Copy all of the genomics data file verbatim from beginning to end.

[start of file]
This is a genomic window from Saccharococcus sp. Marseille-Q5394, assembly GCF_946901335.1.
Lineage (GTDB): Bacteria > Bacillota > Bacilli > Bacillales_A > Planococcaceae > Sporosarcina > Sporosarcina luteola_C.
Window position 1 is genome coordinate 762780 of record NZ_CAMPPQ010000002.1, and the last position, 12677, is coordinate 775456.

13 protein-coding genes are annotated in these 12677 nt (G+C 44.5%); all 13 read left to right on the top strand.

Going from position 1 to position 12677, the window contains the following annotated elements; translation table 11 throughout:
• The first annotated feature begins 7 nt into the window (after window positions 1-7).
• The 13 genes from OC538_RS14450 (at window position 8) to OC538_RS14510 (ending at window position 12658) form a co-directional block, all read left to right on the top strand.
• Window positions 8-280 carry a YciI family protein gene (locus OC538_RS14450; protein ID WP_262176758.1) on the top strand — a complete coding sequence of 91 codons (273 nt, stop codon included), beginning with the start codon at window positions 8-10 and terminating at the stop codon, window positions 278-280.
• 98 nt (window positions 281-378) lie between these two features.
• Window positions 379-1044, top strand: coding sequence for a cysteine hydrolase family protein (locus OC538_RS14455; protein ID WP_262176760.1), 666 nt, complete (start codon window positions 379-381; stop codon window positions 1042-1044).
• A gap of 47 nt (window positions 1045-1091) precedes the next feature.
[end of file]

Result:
This is a genomic window from Saccharococcus sp. Marseille-Q5394, assembly GCF_946901335.1.
Lineage (GTDB): Bacteria > Bacillota > Bacilli > Bacillales_A > Planococcaceae > Sporosarcina > Sporosarcina luteola_C.
Window position 1 is genome coordinate 762780 of record NZ_CAMPPQ010000002.1, and the last position, 12677, is coordinate 775456.

13 protein-coding genes are annotated in these 12677 nt (G+C 44.5%); all 13 read left to right on the top strand.

Going from position 1 to position 12677, the window contains the following annotated elements; translation table 11 throughout:
• The first annotated feature begins 7 nt into the window (after window positions 1-7).
• The 13 genes from OC538_RS14450 (at window position 8) to OC538_RS14510 (ending at window position 12658) form a co-directional block, all read left to right on the top strand.
• Window positions 8-280 carry a YciI family protein gene (locus OC538_RS14450; protein ID WP_262176758.1) on the top strand — a complete coding sequence of 91 codons (273 nt, stop codon included), beginning with the start codon at window positions 8-10 and terminating at the stop codon, window positions 278-280.
• 98 nt (window positions 281-378) lie between these two features.
• Window positions 379-1044, top strand: coding sequence for a cysteine hydrolase family protein (locus OC538_RS14455; protein ID WP_262176760.1), 666 nt, complete (start codon window positions 379-381; stop codon window positions 1042-1044).
• A gap of 47 nt (window positions 1045-1091) precedes the next feature.